Subsidies go to polluting plants to provide back-up for clean power

The subsidies are designed to keep the lights on when the wind stops blowing

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The Independent Online

Green campaigners rounded on the Government yesterday after it gave fossil-fuel plants most of the subsidies in a £1bn scheme to promote low-carbon electricity.

The subsidies, awarded after a bidding competition, are designed to keep the lights on when the wind stops blowing or demand spikes by paying generators a fee to guarantee that they will be on hand to provide electricity.

They will add £11 to the average household bill when they are introduced in 2018.

Consumer groups welcomed the payouts because they will be much lower than anticipated, while the Energy Secretary Ed Davey said they represented great value: “This is fantastic news ... We are guaranteeing security at the lowest cost for consumers.”

But green campaigners are furious because the subsidies have overwhelmingly been awarded to old coal and gas-fired plants at the expense of cleaner sources of electricity.

“The auction is wasteful, thoughtless, parochial and supports the status quo. The vast majority of the payments under the capacity market will go to the large, well-known generators,” said Catherine Mitchell of the University of Exeter.

The subsidy awards have set back the progress of green electricity in the UK – making it much harder to meet legally binding targets to reduce carbon emissions, critics said.

Only £47m, or 5 per cent, of the subsidies have been given to the new energy sources they were intended to promote, such as the relatively green, super-efficient gas stations. Most of the rest are going to existing fossil-fuel stations. This is because the new fleet of gas stations were, in effect, outpriced by the existing plants, which have lower costs and so can survive on smaller subsidies.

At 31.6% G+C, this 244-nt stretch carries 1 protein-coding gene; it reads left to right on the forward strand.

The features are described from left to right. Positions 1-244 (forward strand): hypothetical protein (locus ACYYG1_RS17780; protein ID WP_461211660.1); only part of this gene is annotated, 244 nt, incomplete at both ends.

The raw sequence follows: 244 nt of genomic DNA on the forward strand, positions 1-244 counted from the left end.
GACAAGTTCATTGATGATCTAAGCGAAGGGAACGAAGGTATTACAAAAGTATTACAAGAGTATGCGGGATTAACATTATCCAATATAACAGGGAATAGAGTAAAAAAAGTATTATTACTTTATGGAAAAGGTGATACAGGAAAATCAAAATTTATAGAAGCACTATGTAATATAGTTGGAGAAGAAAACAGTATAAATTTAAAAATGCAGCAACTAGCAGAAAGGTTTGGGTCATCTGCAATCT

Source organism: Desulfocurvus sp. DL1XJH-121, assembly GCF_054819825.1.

Some £451m worth of subsidies have gone to existing gas stations and £173m to old coal-power plants, including some that burn wood pellets.

Around £660m will go to plants operated by the big six energy producers, with Drax and GDF Suez among the other generators qualifying for the subsidies.

In some cases, the subsidies will go to new power stations, but most will be received by existing ones – some of which would have closed without them and some  which would have stayed open anyway.

In some cases the plants will stand idle, only cranking into action when needed, while in others, such as nuclear, they will operate all the time. Nuclear power plants have received £153m from the subsidy pot.

Critics claim that awarding so much of the subsidy to fossil-fuel plants is a betrayal of a scheme designed to promote green energy. By favouring old coal and gas plants to provide the back-up supply when the growing number of – intermittent – wind and solar power plants fail to provide enough electricity, taxpayers are subsidising the very technologies the scheme was introduced to prevent, the critics say.

“Keeping the lights on is the single biggest energy goal of any government, but their ‘capacity market’ is an inefficient way of achieving this aim.” said Jimmy Aldridge, research fellow at the IPPR think-tank.

“Consumers will rightfully be asking whether this billion-pound handout was really required to pay energy companies to continue doing what they were already doing.”